In this era of “buy and transform,” the key for private equity firms to maximize returns lies in driving operating leverage across portfolio companies.
It’s true, as a recent EY report outlines, that there are many ways to help improve operations – close old factories, expand into new regions, hire different types of talent. But you can forget about fundamental transformation if you don’t focus on technology.
Recent advances in this field promise to fuel efficiency, reduce costs and enhance transparency like never before, connecting supply chain, employees, and customers to help organizations grow faster and compete better.
First movers in implementing new technologies like artificial intelligence will gain a critical advantage over their competitors, and executives are only too aware of this. Eighty-three percent of PE firms are seeking out operating partners with digital or technology experience, according to our new PE Divestment Study. Further, 94% of PE firms say they will use more predictive (applied) analytics within the next two years.
Yet with so much change going on, company executives often aren’t sure how to proceed. EY’s Growth Barometer Survey found that only 6% are currently using new technologies such as robotic process automation.
That dynamic poses both risk and opportunity for private equity firms. Risk, because left to their own devices, companies may take years to enact disruptive technologies – years that PE firms, on a timeline to exit their investments, do not have. And opportunity, because there is clearly room for PE firms to implement change that will position their companies to become the disruptors in their industries.
Truly transformational change isn’t always sexy or cutting edge – but these days, it’s essential. Here are four areas that PE firms should focus on to achieve it. One caveat: of course cyber security is important, and should be considered in conjunction with all of the below.
- ERP systems. Many targets are operating with legacy systems that don’t adequately drive efficiency and the ability to adequately manage the business in real-time. PE firms will want to consider systems that are simple so that they can be implemented rapidly and easily integrated later with add-on deals or with a new owner when the company is sold.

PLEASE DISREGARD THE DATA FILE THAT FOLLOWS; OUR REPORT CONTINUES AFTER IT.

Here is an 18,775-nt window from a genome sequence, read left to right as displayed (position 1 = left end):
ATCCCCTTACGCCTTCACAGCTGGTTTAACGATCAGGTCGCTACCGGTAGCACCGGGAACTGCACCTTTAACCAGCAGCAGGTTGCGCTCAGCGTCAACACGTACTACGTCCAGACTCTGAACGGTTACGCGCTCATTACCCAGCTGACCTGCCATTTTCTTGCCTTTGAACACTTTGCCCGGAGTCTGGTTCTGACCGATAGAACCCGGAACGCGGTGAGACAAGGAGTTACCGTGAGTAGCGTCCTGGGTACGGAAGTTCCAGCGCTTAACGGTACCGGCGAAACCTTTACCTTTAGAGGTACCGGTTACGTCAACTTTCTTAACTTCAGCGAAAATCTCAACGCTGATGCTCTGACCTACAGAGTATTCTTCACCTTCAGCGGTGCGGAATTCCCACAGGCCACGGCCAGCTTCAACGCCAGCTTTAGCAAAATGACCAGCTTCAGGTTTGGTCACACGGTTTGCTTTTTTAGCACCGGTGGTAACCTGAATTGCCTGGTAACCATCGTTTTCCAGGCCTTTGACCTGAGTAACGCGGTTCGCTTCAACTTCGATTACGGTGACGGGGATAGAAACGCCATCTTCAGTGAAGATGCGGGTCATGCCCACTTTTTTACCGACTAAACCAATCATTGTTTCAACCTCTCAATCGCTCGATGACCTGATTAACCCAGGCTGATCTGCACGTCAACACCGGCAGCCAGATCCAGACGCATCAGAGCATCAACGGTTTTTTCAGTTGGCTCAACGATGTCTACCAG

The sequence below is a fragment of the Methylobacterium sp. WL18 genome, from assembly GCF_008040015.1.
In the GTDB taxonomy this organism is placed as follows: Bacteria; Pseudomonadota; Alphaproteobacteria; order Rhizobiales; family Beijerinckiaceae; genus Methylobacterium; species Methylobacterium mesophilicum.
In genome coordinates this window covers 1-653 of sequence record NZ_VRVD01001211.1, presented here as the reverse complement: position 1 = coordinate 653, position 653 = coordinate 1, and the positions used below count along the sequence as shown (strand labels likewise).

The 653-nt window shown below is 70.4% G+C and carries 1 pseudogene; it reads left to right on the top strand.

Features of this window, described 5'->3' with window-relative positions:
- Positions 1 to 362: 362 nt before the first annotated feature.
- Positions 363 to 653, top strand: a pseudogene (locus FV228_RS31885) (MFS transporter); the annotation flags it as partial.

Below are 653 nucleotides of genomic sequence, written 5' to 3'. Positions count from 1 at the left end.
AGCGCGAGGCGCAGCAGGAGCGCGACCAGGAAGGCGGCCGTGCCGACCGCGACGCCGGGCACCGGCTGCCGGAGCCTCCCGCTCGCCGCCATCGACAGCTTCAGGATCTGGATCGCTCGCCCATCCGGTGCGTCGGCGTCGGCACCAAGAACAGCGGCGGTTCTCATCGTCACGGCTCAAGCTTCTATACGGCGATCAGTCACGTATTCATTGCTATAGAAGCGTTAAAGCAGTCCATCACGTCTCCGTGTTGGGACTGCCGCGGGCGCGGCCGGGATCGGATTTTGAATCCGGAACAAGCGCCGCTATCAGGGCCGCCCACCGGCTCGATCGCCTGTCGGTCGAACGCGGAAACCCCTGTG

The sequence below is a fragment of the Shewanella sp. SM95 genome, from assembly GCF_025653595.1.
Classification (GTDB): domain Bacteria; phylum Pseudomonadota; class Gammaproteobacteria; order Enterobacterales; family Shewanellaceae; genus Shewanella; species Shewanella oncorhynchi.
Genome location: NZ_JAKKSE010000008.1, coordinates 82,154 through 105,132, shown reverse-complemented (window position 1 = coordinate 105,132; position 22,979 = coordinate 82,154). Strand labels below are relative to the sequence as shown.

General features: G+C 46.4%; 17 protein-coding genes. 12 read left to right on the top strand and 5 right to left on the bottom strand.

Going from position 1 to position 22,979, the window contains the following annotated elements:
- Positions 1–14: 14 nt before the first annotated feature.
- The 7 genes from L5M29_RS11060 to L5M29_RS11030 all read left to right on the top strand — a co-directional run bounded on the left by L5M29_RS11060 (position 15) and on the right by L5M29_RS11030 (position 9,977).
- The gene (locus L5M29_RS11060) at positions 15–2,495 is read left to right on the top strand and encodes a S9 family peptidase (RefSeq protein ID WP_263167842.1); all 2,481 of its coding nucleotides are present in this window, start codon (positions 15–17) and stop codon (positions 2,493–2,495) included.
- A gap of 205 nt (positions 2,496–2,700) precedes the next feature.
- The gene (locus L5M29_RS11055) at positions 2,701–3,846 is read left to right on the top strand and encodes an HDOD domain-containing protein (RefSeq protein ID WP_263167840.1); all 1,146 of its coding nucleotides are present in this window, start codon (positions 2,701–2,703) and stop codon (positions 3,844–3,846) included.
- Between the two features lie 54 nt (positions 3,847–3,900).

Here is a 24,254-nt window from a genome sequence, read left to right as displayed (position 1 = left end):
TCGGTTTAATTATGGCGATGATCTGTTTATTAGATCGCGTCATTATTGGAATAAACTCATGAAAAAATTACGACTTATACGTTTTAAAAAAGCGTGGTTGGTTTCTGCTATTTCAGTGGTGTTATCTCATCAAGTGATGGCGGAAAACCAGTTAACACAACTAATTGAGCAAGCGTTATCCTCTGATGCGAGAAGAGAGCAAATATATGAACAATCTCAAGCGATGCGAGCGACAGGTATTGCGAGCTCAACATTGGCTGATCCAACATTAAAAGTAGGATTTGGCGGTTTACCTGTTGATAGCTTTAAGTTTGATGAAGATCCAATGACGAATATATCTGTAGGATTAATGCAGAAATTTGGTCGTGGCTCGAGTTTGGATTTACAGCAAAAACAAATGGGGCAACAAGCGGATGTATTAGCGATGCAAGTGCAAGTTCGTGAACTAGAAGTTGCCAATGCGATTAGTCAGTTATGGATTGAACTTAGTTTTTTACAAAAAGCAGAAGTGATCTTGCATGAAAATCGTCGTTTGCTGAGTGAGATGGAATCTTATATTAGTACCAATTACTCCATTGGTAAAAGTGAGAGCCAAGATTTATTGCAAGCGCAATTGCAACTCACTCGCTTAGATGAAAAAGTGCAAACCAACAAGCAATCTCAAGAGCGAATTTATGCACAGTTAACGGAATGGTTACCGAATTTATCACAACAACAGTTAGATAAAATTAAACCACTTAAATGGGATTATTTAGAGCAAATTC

- Cloud technologies. Cloud technologies -- software as a service, platform as a service, and infrastructure as a service -- can help a smaller business punch above its weight when it comes to tech. By using resources that reside in the cloud and pay-as-you-go subscription models, companies can, say, crunch big data to be more forward-looking or run AI training algorithms without big upfront costs. But figuring out what should go on the cloud, and what should not, can be a waste of time. PE firms can help bring a standardized approach to that decision-making process.
- Artificial intelligence. This next big area of disruption encompasses everything from crunching data, to training robots to perform tasks, to using chatbots to answer customer queries. The window for being an early adopter is still open, but it will close rapidly as early adopters report on the benefits, like lower shipping times from using robots (Amazon) and lower customer turnover due to improved search recommendations (Netflix).
- Collaboration and engagement tools. Organizations may want to think about collaboration tools as “productivity apps that emphasize and enable teamwork,” as PC Magazine puts it. The current proliferation of such “apps” is bewildering, and private equity firms and their portfolio companies should carefully consider what they need. Answers may range from simple tools that tackle a specific problem like one team’s workflow management to all-encompassing, enterprise-wide systems like Slack.